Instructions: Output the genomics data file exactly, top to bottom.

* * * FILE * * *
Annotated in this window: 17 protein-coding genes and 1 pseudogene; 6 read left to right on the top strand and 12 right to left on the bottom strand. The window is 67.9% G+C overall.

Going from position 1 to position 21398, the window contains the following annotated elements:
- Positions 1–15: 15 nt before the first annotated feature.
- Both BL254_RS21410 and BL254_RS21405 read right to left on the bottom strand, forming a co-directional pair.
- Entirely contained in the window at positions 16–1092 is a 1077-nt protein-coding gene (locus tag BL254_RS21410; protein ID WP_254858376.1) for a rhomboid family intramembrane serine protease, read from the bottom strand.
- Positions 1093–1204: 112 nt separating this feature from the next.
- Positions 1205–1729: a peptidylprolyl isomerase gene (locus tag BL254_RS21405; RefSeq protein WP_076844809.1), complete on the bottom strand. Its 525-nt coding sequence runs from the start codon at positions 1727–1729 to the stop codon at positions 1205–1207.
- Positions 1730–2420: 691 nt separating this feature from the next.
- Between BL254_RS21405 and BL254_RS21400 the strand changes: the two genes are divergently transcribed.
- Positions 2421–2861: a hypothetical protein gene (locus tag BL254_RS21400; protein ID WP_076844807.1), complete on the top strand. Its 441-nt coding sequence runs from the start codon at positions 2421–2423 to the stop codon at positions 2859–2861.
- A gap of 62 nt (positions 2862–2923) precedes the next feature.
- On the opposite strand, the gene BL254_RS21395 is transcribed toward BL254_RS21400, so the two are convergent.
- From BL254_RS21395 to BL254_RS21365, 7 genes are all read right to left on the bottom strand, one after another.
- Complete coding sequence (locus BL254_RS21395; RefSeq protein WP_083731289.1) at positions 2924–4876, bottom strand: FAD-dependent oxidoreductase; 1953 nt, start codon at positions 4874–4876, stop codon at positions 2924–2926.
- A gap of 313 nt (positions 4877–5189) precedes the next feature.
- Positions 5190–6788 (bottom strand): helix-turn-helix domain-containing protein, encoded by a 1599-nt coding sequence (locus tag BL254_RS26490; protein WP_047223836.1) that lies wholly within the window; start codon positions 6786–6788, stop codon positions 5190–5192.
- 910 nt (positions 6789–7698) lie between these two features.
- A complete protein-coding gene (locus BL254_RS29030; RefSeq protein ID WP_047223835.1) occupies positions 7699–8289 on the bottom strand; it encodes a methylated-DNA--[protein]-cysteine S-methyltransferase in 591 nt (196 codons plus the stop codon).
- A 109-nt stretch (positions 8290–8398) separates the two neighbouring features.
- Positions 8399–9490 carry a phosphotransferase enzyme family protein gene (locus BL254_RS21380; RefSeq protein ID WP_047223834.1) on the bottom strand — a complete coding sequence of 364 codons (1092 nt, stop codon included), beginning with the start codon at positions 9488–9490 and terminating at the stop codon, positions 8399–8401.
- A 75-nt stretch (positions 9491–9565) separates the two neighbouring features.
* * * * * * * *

Annotated in this window: 17 protein-coding genes and 1 pseudogene; 6 read left to right on the top strand and 12 right to left on the bottom strand. The window is 67.9% G+C overall.

Going from position 1 to position 21398, the window contains the following annotated elements:
- Positions 1–15: 15 nt before the first annotated feature.
- Both BL254_RS21410 and BL254_RS21405 read right to left on the bottom strand, forming a co-directional pair.
- Entirely contained in the window at positions 16–1092 is a 1077-nt protein-coding gene (locus tag BL254_RS21410; protein ID WP_254858376.1) for a rhomboid family intramembrane serine protease, read from the bottom strand.
- Positions 1093–1204: 112 nt separating this feature from the next.
- Positions 1205–1729: a peptidylprolyl isomerase gene (locus tag BL254_RS21405; RefSeq protein WP_076844809.1), complete on the bottom strand. Its 525-nt coding sequence runs from the start codon at positions 1727–1729 to the stop codon at positions 1205–1207.
- Positions 1730–2420: 691 nt separating this feature from the next.
- Between BL254_RS21405 and BL254_RS21400 the strand changes: the two genes are divergently transcribed.
- Positions 2421–2861: a hypothetical protein gene (locus tag BL254_RS21400; protein ID WP_076844807.1), complete on the top strand. Its 441-nt coding sequence runs from the start codon at positions 2421–2423 to the stop codon at positions 2859–2861.
- A gap of 62 nt (positions 2862–2923) precedes the next feature.
- On the opposite strand, the gene BL254_RS21395 is transcribed toward BL254_RS21400, so the two are convergent.
- From BL254_RS21395 to BL254_RS21365, 7 genes are all read right to left on the bottom strand, one after another.
- Complete coding sequence (locus BL254_RS21395; RefSeq protein WP_083731289.1) at positions 2924–4876, bottom strand: FAD-dependent oxidoreductase; 1953 nt, start codon at positions 4874–4876, stop codon at positions 2924–2926.
- A gap of 313 nt (positions 4877–5189) precedes the next feature.
- Positions 5190–6788 (bottom strand): helix-turn-helix domain-containing protein, encoded by a 1599-nt coding sequence (locus tag BL254_RS26490; protein WP_047223836.1) that lies wholly within the window; start codon positions 6786–6788, stop codon positions 5190–5192.
- 910 nt (positions 6789–7698) lie between these two features.
- A complete protein-coding gene (locus BL254_RS29030; RefSeq protein ID WP_047223835.1) occupies positions 7699–8289 on the bottom strand; it encodes a methylated-DNA--[protein]-cysteine S-methyltransferase in 591 nt (196 codons plus the stop codon).
- A 109-nt stretch (positions 8290–8398) separates the two neighbouring features.
- Positions 8399–9490 carry a phosphotransferase enzyme family protein gene (locus BL254_RS21380; RefSeq protein ID WP_047223834.1) on the bottom strand — a complete coding sequence of 364 codons (1092 nt, stop codon included), beginning with the start codon at positions 9488–9490 and terminating at the stop codon, positions 8399–8401.
- A 75-nt stretch (positions 9491–9565) separates the two neighbouring features.